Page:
[Worn] Viberg Mule Safari Janus Calf Suede - Three Month Review

Viberg Mule Safari Janus Calf Suede with Lactae Hevea Sole

The Viberg Mule is one of the more recent additions within the last few years. Debuting in 2020, the Viberg Mule is now a regular in their Spring/Summer collection each year. It is one of their styles that can evoke some stronger opinions in regards to its functionality and price point. Generally we find most customers find the silhouette and pattern quite appealing, but perhaps get held up on the age-old question of value. Is it worth it? And if they can get past that, does it wear well? Well, we took a pair of the Viberg Mule in Safari Janus Calf Suede from their SS23 collection and wore it almost every day for 3 months. Read on to find out more about what’s in a mule?

These posts are part of our Worn series where we highlight and showcase some of the pieces we proudly carry to show how they wear over time. Not only so that you have a better idea of what to expect – or look forward to – as you wear them in, but also to have a larger space for us to go into what makes each unique in its own way.


Three years after Viberg first introduced the Viberg Mule, we finally brought in our first pair of Mules in the Safari Janus Calf Suede from their SS23 Collection. This pair sits on their 2030S last, which is similar to their 2030 last but technically modified for the lasting of their slippers – it has the same general almond-shaped toe with an E width. While Viberg originally built many of the Mules (and Slippers) with leather outsoles and dovetail heels, within the last few seasons Viberg has made generous use of the Lactae Hevea sole on many of their Slippers and Mules, as well as the occasional Service Boot. The Viberg Mule starts off a bit rigid in terms of wear and comfort, but breaks in like a champ with some patience. The Lactae Hevea sole has been a delightful sole to wear.

I’ve worn this pair of Viberg Mule in Safari Janus Calf Suede for the last three months, wearing them almost every day (with the exception of heavy rain). They’ve gone through easy days where it’s a short walk to-and-from the grocery store, to longer days of walking around for 4-5 hours when visiting a new town.

I’ve been pleasantly surprised with how they’ve done. One could say the Viberg Mule has a lot of surprise to the upside, despite whatever preconceived notions you may have about them. These are certainly more of a three-season pair during the nicer part of the year, but if you’re somewhere like California, these could easily be a year-round casual pair.

Viberg Mule Safari Janus Calf Suede with Lactae Hevea Sole


The Viberg Mule is an interesting pair in regards to styling. The blend of a super casual slip-on style combined with a refined suede leather makes a transition from a casual beach day to a fancy evening dinner quite easy. The previous iterations sitting on top of a leather sole might have made these a little less desirable on a sandy beach, but doable. These Mules sitting on Lactae Hevea soles are much more versatile in our opinion. They’ve got a similar low profile, nondescript appearance from the side profile, but are magnitudes more comfortable than a leather sole, especially from the get-go.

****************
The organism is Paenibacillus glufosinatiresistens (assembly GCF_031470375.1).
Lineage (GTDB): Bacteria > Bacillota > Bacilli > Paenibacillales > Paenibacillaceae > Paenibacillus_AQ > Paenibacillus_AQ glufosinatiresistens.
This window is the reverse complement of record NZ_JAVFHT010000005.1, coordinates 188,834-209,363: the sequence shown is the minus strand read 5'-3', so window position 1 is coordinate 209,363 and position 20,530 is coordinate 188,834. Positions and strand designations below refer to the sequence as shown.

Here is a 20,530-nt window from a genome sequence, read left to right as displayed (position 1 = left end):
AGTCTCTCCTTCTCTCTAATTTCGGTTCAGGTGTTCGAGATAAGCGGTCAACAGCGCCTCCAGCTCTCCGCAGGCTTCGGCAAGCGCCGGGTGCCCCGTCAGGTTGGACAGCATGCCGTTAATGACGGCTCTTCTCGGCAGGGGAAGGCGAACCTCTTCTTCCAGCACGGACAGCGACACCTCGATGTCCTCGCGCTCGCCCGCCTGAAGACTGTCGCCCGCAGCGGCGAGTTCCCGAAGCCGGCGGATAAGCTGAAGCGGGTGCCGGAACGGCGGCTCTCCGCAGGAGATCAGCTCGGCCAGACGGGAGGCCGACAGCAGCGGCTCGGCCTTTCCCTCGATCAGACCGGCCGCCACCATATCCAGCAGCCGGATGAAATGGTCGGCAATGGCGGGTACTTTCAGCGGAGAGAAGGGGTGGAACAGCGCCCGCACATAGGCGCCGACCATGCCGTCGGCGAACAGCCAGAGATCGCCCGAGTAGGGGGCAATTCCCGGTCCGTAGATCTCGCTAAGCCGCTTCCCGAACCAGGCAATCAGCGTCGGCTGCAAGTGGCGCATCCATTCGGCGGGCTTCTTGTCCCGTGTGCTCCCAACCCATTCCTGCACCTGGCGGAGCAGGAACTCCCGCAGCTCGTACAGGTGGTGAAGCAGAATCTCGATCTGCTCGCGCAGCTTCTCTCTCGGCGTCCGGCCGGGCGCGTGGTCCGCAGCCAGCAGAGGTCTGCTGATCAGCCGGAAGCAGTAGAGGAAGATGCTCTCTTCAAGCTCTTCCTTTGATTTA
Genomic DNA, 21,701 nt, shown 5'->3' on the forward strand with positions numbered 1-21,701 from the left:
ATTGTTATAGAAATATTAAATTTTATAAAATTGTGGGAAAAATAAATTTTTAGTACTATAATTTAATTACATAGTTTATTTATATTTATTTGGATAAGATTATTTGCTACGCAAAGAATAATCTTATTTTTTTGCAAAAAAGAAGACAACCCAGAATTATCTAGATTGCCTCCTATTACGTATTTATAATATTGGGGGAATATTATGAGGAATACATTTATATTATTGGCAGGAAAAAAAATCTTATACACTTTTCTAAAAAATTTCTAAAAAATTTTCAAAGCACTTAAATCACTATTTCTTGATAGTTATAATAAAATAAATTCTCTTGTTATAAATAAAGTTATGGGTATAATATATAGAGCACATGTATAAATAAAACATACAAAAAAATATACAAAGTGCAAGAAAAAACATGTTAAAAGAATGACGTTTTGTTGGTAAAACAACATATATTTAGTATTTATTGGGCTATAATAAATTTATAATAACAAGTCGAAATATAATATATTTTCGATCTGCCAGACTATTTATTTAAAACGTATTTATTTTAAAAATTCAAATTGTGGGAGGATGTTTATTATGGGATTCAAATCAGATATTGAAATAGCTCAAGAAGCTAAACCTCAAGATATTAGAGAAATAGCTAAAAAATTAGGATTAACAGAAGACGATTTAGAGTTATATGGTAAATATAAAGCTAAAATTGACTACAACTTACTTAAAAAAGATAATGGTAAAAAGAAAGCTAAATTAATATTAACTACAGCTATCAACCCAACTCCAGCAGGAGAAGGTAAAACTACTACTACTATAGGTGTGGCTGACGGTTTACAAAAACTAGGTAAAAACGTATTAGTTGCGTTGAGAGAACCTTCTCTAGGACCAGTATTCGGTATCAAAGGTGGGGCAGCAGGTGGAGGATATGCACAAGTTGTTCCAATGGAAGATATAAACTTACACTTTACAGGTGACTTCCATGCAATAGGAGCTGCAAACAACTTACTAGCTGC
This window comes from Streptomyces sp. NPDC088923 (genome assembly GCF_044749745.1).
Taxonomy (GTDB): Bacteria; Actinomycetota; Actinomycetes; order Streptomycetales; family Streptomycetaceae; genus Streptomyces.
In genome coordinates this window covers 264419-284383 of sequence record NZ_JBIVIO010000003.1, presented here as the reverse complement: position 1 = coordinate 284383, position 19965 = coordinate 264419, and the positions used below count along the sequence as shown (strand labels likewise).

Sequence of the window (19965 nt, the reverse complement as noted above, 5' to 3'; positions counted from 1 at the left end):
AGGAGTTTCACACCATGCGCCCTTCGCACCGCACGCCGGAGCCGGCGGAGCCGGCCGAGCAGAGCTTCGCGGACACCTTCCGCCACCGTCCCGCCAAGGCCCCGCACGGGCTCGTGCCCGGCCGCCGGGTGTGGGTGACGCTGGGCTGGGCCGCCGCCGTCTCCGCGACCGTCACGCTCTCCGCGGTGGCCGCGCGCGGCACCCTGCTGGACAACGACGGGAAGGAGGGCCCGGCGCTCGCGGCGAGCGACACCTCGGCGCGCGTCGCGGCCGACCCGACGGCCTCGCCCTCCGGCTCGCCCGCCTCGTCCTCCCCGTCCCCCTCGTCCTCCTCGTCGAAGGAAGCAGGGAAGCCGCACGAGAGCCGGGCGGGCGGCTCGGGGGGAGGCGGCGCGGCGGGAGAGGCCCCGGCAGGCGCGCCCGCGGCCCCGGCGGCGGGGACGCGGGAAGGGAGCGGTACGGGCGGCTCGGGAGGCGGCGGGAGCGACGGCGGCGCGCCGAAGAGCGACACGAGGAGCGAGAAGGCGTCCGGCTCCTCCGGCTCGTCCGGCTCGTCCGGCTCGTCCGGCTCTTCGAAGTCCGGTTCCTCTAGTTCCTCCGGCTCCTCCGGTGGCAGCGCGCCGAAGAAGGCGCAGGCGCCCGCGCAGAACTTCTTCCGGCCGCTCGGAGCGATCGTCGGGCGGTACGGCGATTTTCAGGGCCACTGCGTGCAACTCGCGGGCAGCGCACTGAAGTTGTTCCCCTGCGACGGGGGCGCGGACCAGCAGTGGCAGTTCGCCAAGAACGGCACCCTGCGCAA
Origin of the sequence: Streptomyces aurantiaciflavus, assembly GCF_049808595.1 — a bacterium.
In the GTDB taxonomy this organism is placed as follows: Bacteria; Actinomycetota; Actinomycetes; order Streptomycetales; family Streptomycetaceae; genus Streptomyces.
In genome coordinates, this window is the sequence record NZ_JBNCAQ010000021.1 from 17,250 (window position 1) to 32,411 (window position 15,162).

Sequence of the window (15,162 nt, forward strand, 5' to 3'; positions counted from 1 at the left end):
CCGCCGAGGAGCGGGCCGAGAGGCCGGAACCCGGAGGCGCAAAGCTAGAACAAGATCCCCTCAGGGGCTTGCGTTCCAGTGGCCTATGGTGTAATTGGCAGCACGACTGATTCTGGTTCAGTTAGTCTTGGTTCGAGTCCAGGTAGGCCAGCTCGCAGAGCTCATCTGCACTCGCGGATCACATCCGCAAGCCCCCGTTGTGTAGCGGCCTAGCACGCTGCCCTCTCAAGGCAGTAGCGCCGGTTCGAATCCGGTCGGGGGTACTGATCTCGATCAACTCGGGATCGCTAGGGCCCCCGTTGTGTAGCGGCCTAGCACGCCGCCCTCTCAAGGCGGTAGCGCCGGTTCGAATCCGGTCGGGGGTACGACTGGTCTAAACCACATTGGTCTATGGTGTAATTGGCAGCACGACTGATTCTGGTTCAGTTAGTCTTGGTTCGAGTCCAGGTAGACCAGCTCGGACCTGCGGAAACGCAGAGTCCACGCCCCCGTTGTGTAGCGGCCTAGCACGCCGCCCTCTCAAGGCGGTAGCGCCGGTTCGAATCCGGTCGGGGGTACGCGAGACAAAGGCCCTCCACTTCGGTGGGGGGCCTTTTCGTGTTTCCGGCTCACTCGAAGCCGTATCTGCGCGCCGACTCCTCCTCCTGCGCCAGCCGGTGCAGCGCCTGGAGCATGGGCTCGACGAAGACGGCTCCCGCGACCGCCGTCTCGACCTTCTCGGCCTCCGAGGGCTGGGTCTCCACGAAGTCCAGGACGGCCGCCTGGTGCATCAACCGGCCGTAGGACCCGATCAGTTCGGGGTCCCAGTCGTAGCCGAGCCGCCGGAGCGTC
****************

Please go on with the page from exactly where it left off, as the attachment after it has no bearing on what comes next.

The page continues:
With the Safari Janus Calf Suede leather, a relatively light-colored tan, they pair very well with denim, especially a washed / well-faded pair. During the warmer months when you’ll most likely be wearing a mule, these mules with a washed pair of denim give that perfect summer vibe.

Alternatively, you can throw on some of our favorite green pants, the orSlow Slim Fit Fatigue Pants in Green. They give a nice contrast appearance. Green and yellowish-tan aren’t quite complementary colors, but they give a harmonious vibe that just sits right with us.

As many know, we are big fans of the Railcar Flight Trousers in Duck, as well as more recently the orSlow Fatigue Pants in Khaki. Both of these are more adjacent and tonal to the suede/tan color of the Safari Janus Calf Suede. Accordingly, it sort of is too matchy-matchy, and can be somewhat off-putting if you’re not sure how to go about it. Personally, I find that adding a high contrast top (such as a black tee) works well in balancing out the slightly matching pants and mules. Call it the Goldilocks Effect, or just figuring out what works after some trial-and-error. See also this article titled, “The Science of Style: In Fashion, Colors Should Only Match Moderately” (we always like to include some random tidbits in these Worn articles when we find something interesting).

So what works? Denim by far (see this photo here), followed by some contrast trousers (see green or black) – two very common pairs of pants in one’s wardrobe. After that, the tonal colors are just as good (see Ecru and below for the Khaki). Just another reason why a tan or brown pair of Mules should serve you well.

Model photo with orSlow Fatigue Pants in Khaki with the Safari Janus Calf Suede Mule Model photo with orSlow Fatigue Pants in Khaki with the Safari Janus Calf Suede Mule Model photo with orSlow Fatigue Pants in Khaki with the Safari Janus Calf Suede Mule